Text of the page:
The largest bacteria in the world was found in the Caribbean swamp
by Christina Larsson, news agency

updated: 1 one hour ago Posted: 1 one hour ago

Scientists have discovered the world’s largest bacteria in a Caribbean mangrove swamp.

Most bacteria are microscopic, but these bacteria are too large to be seen with the naked eye.

The thin white filaments, about the size of a human eye’s eyelash, are “the largest bacteria known to date,” said Jean-Marie Foland, a marine biologist at Lawrence Berkeley National Laboratory and co-author of a paper announcing the discovery. Thursday in Science magazine.

Olivier Gros, a co-author and biologist at the University of the West Indies and French Guiana, found the first example of this bacterium — called Thiomargarita magnifica, or “brilliant sulfur pearl” — clinging to sunken mangrove leaves in the Guadeloupe archipelago in 2009.

But he didn’t immediately know it was a bacterium because of its surprisingly large size – these bacteria are, on average, up to a third of an inch (0.9 cm) long. Only later genetic analysis revealed that the organism was a single bacterial cell.

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“It’s an amazing discovery,” said Petra Levine, a microbiologist at Washington University in St. Louis, who was not involved in the study. “It opens up the question of how many of these giant bacteria are out there — and reminds us that bacteria should never be underestimated.”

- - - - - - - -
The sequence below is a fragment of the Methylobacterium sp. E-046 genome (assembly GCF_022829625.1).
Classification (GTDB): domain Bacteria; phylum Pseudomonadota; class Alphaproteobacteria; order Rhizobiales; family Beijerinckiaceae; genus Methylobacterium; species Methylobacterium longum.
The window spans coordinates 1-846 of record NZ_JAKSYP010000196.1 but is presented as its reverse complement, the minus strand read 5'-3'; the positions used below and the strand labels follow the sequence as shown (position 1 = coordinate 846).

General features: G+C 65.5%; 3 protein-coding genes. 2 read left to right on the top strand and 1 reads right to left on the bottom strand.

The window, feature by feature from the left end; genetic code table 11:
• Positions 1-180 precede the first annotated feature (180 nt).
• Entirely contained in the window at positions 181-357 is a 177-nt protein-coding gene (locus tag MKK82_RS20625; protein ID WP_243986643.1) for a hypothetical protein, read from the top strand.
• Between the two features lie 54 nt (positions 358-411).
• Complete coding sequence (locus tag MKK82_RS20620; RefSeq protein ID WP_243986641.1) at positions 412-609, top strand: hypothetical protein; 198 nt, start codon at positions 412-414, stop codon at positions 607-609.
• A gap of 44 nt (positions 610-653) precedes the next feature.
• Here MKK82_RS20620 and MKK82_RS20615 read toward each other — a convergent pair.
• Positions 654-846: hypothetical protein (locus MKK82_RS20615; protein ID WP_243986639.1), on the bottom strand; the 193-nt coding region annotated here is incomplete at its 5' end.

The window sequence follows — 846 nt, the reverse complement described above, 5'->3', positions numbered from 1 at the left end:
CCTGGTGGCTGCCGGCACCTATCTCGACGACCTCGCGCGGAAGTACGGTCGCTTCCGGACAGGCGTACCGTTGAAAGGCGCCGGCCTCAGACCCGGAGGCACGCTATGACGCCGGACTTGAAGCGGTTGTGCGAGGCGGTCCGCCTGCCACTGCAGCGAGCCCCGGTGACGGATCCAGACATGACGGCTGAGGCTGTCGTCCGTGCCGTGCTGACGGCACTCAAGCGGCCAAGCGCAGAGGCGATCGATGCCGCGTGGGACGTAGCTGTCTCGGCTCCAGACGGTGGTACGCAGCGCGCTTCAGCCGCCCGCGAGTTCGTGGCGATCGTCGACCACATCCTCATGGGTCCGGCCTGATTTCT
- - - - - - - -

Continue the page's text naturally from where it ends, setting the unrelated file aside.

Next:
Gross also found bacteria associated with oyster shells, rocks, and glass bottles in the swamp.

Scientists have not yet been able to grow it in a lab culture, but the researchers say the cell has an unusual structure for bacteria. One major difference: It has a large central compartment, or vacuole, that allows some cell functions to occur in that controlled environment rather than throughout the cell.

“Having such a large central gap definitely helps the cell to bypass the physical limitations … regarding cell size,” said Manuel Campos, a biologist at the French National Center for Scientific Research, who was not involved in the study. .

The researchers said they weren’t sure why the bacteria were so huge, but co-author Voland hypothesized that it might be an adaptation to help it avoid being eaten by smaller organisms.

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The Associated Press’s Department of Health and Science receives support from the Howard Hughes Medical Institute’s Division of Science Education. AP is solely responsible for all content.

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